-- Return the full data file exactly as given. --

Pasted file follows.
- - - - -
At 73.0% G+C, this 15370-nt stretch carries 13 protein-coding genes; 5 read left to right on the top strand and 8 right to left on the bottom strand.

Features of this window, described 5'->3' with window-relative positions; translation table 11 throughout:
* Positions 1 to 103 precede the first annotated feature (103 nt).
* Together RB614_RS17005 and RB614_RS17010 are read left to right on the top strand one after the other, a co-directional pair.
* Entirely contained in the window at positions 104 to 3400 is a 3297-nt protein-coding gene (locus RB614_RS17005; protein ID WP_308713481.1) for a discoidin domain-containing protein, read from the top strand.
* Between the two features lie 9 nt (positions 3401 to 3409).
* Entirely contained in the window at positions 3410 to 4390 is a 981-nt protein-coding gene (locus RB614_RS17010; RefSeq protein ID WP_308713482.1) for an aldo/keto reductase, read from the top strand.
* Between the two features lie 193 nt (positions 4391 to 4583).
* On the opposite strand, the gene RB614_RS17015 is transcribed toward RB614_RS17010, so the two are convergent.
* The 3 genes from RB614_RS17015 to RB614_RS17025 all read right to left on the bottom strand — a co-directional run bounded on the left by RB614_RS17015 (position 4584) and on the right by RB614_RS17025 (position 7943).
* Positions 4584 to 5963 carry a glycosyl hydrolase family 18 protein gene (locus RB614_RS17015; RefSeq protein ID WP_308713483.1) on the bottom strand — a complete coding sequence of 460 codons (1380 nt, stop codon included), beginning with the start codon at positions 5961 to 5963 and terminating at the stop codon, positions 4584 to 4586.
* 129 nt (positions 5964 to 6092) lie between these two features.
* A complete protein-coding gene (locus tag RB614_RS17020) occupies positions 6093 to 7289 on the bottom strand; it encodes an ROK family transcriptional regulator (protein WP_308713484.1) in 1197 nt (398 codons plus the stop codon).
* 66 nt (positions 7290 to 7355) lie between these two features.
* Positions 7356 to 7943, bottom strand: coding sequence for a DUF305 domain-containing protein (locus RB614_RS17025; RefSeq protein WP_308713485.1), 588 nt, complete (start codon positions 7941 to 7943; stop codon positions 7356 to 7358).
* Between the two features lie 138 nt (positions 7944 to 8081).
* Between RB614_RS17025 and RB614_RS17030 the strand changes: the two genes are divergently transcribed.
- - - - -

At 73.0% G+C, this 15370-nt stretch carries 13 protein-coding genes; 5 read left to right on the top strand and 8 right to left on the bottom strand.

Features of this window, described 5'->3' with window-relative positions; translation table 11 throughout:
* Positions 1 to 103 precede the first annotated feature (103 nt).
* Together RB614_RS17005 and RB614_RS17010 are read left to right on the top strand one after the other, a co-directional pair.
* Entirely contained in the window at positions 104 to 3400 is a 3297-nt protein-coding gene (locus RB614_RS17005; protein ID WP_308713481.1) for a discoidin domain-containing protein, read from the top strand.
* Between the two features lie 9 nt (positions 3401 to 3409).
* Entirely contained in the window at positions 3410 to 4390 is a 981-nt protein-coding gene (locus RB614_RS17010; RefSeq protein ID WP_308713482.1) for an aldo/keto reductase, read from the top strand.
* Between the two features lie 193 nt (positions 4391 to 4583).
* On the opposite strand, the gene RB614_RS17015 is transcribed toward RB614_RS17010, so the two are convergent.
* The 3 genes from RB614_RS17015 to RB614_RS17025 all read right to left on the bottom strand — a co-directional run bounded on the left by RB614_RS17015 (position 4584) and on the right by RB614_RS17025 (position 7943).
* Positions 4584 to 5963 carry a glycosyl hydrolase family 18 protein gene (locus RB614_RS17015; RefSeq protein ID WP_308713483.1) on the bottom strand — a complete coding sequence of 460 codons (1380 nt, stop codon included), beginning with the start codon at positions 5961 to 5963 and terminating at the stop codon, positions 4584 to 4586.
* 129 nt (positions 5964 to 6092) lie between these two features.
* A complete protein-coding gene (locus tag RB614_RS17020) occupies positions 6093 to 7289 on the bottom strand; it encodes an ROK family transcriptional regulator (protein WP_308713484.1) in 1197 nt (398 codons plus the stop codon).
* 66 nt (positions 7290 to 7355) lie between these two features.
* Positions 7356 to 7943, bottom strand: coding sequence for a DUF305 domain-containing protein (locus RB614_RS17025; RefSeq protein WP_308713485.1), 588 nt, complete (start codon positions 7941 to 7943; stop codon positions 7356 to 7358).
* Between the two features lie 138 nt (positions 7944 to 8081).
* Between RB614_RS17025 and RB614_RS17030 the strand changes: the two genes are divergently transcribed.